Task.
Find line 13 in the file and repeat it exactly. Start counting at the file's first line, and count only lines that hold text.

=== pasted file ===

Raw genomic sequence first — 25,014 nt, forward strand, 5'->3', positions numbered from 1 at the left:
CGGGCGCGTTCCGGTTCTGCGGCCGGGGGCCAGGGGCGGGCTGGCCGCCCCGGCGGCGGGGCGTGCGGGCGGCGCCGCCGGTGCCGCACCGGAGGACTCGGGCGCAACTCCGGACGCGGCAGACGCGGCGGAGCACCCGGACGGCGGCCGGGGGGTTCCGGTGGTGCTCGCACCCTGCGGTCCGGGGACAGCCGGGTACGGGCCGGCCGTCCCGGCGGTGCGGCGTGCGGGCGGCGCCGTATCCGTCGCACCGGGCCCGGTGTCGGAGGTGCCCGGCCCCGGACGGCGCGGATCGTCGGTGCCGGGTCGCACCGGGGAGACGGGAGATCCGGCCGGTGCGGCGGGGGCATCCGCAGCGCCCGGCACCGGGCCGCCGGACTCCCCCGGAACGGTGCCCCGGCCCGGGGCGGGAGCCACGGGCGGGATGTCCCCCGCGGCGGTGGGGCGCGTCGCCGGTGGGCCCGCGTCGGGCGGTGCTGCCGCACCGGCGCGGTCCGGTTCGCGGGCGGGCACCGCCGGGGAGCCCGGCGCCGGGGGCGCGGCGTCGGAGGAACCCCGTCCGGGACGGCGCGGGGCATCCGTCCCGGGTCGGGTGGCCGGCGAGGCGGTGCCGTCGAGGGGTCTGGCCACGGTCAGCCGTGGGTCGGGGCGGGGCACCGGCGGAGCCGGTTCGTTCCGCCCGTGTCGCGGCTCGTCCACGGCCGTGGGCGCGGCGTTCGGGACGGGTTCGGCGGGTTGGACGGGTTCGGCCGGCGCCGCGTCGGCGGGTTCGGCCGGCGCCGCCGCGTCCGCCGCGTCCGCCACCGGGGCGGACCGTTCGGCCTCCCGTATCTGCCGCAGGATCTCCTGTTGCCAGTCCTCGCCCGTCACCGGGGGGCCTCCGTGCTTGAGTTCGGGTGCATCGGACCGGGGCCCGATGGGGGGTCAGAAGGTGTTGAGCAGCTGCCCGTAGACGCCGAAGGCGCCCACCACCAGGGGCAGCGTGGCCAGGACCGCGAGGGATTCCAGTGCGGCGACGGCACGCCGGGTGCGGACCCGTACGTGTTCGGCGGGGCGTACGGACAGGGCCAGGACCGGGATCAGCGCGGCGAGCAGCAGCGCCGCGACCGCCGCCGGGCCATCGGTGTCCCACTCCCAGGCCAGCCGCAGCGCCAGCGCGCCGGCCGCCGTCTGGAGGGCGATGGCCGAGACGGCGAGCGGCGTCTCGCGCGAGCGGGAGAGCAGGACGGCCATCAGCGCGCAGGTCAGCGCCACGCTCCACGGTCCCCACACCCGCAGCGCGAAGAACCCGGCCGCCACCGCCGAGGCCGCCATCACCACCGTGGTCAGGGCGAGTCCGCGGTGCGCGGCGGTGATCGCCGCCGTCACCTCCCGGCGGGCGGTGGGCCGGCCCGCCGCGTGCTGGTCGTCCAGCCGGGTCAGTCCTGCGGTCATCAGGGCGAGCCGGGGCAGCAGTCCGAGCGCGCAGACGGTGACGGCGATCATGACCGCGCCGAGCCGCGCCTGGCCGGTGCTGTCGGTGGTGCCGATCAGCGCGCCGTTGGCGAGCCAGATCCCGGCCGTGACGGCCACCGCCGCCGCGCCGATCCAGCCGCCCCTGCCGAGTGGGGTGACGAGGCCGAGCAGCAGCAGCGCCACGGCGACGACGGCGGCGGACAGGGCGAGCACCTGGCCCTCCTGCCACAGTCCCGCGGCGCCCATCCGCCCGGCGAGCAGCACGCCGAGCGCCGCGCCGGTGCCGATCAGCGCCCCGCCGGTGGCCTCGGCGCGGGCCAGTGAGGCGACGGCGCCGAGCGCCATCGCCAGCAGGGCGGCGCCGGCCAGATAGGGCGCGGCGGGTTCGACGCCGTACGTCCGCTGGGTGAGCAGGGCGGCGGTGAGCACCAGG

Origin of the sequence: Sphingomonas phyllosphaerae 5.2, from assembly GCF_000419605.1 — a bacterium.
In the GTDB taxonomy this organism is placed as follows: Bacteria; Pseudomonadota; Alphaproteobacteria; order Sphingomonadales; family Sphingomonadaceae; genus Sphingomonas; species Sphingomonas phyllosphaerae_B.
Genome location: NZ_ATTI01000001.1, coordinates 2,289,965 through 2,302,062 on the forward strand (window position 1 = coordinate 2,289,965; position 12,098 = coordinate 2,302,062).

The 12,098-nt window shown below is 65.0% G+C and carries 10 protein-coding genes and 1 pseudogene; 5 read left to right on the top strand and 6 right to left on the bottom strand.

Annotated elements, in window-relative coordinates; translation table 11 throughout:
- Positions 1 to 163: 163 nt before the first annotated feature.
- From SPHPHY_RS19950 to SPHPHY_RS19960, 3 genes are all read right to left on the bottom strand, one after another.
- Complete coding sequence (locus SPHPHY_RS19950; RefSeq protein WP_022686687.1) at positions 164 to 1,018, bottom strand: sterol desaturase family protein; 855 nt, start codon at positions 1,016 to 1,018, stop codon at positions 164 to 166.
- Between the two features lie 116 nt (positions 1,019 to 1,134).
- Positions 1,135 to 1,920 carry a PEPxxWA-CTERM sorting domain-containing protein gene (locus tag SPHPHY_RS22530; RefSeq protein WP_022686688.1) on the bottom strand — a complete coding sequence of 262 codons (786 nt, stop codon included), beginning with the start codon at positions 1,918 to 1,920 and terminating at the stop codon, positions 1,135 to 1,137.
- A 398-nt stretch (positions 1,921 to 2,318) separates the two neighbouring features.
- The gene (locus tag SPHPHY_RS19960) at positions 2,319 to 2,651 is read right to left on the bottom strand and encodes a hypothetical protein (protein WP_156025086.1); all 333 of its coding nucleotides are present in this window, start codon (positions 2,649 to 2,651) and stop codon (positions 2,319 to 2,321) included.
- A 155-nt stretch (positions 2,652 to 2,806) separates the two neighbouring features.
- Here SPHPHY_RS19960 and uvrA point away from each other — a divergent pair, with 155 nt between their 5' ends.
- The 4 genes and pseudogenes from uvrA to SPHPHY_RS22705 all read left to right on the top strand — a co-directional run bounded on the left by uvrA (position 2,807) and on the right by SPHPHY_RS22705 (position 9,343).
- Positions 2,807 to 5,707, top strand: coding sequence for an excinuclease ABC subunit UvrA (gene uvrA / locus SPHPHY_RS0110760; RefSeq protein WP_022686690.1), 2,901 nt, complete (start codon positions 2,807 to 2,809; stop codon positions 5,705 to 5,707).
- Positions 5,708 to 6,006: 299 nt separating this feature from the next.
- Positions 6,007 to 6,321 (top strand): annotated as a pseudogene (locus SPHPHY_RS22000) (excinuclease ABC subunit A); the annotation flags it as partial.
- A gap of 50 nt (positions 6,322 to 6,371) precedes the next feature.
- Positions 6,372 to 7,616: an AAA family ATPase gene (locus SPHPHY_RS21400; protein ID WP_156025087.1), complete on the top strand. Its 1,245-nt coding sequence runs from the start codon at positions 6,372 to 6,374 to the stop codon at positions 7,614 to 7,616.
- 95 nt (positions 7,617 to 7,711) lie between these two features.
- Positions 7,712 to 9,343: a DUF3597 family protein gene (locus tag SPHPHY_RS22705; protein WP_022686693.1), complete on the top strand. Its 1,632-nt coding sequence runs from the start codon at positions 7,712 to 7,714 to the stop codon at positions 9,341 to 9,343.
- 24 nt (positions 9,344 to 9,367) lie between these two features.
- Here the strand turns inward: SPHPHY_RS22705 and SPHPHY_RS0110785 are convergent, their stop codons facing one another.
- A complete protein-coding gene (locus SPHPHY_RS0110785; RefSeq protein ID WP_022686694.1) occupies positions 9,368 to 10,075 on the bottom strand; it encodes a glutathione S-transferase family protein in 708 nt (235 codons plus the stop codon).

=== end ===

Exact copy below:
- A 398-nt stretch (positions 1,921 to 2,318) separates the two neighbouring features.